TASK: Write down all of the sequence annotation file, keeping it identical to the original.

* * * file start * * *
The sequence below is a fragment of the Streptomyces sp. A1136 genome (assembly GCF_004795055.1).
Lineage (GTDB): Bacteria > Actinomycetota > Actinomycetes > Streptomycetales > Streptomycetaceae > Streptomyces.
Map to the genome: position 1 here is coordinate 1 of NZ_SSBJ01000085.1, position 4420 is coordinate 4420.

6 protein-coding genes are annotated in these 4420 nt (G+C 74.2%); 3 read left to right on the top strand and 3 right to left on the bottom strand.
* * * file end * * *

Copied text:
The sequence below is a fragment of the Streptomyces sp. A1136 genome (assembly GCF_004795055.1).
Lineage (GTDB): Bacteria > Actinomycetota > Actinomycetes > Streptomycetales > Streptomycetaceae > Streptomyces.
Map to the genome: position 1 here is coordinate 1 of NZ_SSBJ01000085.1, position 4420 is coordinate 4420.

6 protein-coding genes are annotated in these 4420 nt (G+C 74.2%); 3 read left to right on the top strand and 3 right to left on the bottom strand.